2. Rotatable wings for water fowl decoys according to claim 1 wherein
said wing blade members are parallel to the longitudinal axis of said axle member, and
said blade members shaped to cause rotation of said wings about the longitudinal axis of said axle member.
3. Rotatable wings for water fowl decoys according to claim 1 wherein
the front and back surfaces of each said blade member are colored in contrasting colors to produce said alternating visual signal.
4. Rotatable wings for water fowl decoys according to claim 1 wherein
the front surface of each said blade member is adapted to reflect light and the back surface of each said blade is adapted to absorb light to produce said alternating visual signal.
5. Rotatable wings for water fowl decoys according to claim 1 wherein
said bracket is removably attached to said decoy to be carried thereby.
6. Rotatable wings for water fowl decoys according to claim 5 wherein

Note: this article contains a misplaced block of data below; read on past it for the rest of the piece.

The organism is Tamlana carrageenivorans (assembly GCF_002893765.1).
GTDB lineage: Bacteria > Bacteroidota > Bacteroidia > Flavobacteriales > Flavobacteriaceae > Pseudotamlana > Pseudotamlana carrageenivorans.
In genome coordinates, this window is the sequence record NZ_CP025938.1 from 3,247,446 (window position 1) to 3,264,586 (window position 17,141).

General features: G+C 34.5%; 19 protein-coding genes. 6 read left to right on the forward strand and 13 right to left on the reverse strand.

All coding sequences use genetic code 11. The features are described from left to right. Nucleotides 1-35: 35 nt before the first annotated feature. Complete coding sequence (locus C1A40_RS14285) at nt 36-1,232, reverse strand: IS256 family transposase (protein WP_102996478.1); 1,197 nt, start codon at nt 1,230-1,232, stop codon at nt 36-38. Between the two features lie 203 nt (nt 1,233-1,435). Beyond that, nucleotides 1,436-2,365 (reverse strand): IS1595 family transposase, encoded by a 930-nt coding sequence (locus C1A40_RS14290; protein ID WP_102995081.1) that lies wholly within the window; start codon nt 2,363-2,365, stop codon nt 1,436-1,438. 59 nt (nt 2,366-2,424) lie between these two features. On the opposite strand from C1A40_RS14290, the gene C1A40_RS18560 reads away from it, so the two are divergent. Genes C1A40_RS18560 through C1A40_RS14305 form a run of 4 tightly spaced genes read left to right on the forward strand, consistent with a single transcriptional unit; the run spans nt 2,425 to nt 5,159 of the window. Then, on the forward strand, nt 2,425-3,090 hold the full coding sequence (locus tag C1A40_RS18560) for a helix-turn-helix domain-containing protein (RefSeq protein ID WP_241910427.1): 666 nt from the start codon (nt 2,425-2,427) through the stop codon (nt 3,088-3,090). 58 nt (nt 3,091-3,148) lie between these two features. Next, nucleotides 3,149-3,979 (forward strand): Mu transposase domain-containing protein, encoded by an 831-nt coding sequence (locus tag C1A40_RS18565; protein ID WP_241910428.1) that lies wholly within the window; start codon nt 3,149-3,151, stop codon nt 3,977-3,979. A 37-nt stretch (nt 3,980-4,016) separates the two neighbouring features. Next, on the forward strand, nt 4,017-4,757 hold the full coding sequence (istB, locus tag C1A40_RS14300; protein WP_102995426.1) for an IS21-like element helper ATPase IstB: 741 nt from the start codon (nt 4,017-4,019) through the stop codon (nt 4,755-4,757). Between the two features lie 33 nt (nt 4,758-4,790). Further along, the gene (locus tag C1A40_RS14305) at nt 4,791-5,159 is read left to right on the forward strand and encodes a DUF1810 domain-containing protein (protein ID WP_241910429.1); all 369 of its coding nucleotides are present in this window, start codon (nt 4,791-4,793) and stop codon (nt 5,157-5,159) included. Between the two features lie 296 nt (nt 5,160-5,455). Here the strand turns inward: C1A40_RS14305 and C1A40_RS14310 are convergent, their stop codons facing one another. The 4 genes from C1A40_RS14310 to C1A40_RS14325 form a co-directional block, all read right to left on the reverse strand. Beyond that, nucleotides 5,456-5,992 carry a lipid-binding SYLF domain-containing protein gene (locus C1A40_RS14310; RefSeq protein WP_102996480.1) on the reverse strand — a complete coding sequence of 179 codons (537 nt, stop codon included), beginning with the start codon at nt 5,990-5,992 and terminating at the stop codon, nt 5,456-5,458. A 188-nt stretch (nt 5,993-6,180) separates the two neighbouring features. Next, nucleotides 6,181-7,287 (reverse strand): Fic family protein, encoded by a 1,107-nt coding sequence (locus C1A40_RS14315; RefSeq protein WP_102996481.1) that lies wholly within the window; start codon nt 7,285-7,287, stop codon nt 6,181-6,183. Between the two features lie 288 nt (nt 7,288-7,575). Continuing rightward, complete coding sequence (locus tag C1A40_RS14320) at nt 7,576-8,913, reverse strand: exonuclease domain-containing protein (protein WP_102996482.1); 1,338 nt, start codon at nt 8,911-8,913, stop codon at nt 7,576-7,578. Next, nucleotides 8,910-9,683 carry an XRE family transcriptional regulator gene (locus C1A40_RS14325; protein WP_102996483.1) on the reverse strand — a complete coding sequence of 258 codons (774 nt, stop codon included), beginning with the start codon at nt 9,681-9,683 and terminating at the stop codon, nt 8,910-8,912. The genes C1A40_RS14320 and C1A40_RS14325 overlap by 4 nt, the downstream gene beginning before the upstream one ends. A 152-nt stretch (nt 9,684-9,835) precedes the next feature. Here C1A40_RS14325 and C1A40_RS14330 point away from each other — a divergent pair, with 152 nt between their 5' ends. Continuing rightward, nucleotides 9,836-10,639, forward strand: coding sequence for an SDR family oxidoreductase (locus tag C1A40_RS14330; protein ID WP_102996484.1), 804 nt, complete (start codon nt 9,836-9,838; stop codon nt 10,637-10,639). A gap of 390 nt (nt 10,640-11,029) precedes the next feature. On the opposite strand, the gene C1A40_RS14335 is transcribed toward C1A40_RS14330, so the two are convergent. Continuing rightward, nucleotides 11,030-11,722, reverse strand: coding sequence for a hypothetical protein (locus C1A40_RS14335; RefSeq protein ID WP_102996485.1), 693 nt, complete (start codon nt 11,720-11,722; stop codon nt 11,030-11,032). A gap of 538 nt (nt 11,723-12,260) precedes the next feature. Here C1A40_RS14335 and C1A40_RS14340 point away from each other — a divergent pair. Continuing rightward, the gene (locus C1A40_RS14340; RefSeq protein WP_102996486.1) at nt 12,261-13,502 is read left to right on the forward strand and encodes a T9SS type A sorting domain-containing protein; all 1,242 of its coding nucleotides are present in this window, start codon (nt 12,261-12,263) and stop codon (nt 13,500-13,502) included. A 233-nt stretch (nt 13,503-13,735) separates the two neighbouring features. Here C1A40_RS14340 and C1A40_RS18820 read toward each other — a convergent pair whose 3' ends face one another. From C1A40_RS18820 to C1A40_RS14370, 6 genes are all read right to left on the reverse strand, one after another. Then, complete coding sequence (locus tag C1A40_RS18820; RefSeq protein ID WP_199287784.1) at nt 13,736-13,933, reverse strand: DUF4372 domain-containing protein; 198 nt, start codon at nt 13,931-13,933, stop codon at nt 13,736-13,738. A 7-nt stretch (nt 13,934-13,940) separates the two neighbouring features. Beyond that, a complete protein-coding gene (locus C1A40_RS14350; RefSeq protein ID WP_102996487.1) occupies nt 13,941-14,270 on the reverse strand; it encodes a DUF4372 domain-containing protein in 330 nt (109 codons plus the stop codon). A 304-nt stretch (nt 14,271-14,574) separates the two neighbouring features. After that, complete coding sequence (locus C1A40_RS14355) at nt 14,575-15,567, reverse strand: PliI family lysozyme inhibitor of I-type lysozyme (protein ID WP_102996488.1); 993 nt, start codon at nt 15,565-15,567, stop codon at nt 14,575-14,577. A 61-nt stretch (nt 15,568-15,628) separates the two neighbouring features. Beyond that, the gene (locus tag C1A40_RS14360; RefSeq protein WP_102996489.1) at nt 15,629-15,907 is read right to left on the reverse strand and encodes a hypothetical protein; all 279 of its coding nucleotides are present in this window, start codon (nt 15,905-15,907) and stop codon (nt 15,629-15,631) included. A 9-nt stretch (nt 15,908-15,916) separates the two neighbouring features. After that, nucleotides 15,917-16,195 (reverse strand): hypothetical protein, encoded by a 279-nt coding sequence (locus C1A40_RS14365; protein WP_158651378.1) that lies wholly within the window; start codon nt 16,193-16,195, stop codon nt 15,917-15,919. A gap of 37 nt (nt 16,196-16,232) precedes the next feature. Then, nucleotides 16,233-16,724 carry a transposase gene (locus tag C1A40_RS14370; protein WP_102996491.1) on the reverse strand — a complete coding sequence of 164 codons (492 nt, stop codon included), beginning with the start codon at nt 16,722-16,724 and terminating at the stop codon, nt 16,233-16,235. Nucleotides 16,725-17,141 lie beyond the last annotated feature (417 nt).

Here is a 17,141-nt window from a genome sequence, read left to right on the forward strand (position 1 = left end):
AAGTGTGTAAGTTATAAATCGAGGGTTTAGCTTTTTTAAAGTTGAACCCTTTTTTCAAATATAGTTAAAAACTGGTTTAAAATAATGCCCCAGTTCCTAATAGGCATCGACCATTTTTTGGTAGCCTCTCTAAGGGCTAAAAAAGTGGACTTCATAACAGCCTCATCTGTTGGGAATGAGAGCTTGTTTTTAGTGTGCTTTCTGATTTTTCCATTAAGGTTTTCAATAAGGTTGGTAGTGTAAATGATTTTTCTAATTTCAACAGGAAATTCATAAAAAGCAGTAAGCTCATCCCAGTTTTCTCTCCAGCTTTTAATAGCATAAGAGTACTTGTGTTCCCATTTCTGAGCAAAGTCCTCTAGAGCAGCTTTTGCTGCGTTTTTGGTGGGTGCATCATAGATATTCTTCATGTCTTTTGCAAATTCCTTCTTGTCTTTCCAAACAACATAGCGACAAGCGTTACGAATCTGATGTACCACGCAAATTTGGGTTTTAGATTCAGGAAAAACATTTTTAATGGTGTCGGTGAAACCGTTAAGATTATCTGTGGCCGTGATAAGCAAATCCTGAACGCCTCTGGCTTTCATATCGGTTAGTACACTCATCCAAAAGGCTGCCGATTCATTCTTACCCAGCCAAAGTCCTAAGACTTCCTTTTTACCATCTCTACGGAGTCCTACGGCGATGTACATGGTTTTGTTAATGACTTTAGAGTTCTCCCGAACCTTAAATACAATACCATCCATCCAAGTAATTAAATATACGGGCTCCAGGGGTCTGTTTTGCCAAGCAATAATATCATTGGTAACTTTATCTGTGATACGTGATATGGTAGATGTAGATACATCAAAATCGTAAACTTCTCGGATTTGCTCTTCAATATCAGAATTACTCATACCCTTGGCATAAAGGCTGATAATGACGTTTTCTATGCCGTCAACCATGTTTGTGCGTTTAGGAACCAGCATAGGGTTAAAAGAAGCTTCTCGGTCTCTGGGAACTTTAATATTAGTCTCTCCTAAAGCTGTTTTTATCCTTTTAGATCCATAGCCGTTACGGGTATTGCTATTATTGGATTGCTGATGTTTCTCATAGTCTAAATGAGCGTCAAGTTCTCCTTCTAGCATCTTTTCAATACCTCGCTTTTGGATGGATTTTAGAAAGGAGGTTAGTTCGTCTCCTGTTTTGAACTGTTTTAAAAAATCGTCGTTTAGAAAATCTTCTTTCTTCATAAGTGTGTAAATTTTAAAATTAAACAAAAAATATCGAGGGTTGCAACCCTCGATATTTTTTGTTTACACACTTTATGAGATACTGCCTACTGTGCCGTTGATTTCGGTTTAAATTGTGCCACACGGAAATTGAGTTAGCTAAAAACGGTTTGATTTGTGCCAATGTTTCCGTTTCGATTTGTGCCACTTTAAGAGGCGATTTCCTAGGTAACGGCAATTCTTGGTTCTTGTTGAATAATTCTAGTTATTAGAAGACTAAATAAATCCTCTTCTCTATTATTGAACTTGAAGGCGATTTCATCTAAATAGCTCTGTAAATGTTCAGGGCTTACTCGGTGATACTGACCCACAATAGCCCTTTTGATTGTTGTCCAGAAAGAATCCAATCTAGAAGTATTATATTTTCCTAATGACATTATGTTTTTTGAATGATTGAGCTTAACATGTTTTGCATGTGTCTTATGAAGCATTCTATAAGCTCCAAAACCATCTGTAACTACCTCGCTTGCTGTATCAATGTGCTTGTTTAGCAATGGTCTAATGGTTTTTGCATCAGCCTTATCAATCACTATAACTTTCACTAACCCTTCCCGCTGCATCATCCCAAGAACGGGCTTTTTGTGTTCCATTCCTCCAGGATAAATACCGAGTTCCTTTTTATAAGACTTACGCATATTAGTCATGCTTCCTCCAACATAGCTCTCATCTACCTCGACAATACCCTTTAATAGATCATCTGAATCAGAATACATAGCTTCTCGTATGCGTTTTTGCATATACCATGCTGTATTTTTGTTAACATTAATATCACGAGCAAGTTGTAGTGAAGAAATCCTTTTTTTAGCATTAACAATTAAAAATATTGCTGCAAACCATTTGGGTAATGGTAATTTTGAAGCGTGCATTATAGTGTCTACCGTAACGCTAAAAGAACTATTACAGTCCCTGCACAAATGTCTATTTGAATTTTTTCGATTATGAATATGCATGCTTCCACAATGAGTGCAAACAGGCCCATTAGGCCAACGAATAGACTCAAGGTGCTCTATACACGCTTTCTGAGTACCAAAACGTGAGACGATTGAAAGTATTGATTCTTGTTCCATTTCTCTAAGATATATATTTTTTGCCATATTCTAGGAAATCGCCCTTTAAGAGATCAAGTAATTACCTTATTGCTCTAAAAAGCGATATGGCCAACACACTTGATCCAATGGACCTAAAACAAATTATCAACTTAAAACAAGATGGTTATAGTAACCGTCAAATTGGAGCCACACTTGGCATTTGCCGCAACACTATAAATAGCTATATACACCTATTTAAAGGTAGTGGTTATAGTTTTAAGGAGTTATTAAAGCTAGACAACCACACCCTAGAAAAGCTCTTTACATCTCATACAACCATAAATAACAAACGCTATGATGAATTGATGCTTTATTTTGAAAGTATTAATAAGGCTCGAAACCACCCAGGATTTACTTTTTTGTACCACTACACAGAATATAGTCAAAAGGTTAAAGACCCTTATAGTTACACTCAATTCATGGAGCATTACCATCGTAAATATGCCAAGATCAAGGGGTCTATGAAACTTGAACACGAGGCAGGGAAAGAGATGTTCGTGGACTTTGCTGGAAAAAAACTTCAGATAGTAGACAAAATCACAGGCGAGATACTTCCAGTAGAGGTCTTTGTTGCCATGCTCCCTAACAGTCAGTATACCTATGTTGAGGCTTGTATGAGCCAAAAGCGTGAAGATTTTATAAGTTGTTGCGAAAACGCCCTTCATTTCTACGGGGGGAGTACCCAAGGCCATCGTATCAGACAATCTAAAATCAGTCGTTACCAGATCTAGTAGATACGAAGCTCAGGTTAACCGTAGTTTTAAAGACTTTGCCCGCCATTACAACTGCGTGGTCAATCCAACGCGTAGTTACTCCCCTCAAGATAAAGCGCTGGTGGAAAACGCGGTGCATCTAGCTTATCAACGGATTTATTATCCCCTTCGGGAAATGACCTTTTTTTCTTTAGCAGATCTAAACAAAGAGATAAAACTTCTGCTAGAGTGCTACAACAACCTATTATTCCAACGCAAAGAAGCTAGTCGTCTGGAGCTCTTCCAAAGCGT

said bracket is adapted to be received around the neck of said decoy and provided with releasable means for attaching said bracket to said decoy.
7. Rotatable wings for water fowl decoys according to claim 6 wherein
said releasable means for attaching said bracket to said decoy comprises a length of elastomeric material having each end connected to said bracket and its midsection stretched to fit around the rear portion of said decoy.
8. Rotatable wings for water fowl decoys according to claim 1 wherein
said bracket is permanently attached to said decoy to be carried thereby.
9. A water fowl decoy comprising;
a body formed of bouyant material and fashioned to resemble a water fowl,
said body adapted to receive a rotatable wing at opposing sides, and
a pair of wings rotatably received and secured on the opposing sides of said body and each having a series of circumferentially spaced radially extending blade members disposed completely above the surface of the water and shaped to cause rotation of said wings when subjected to a slight breeze,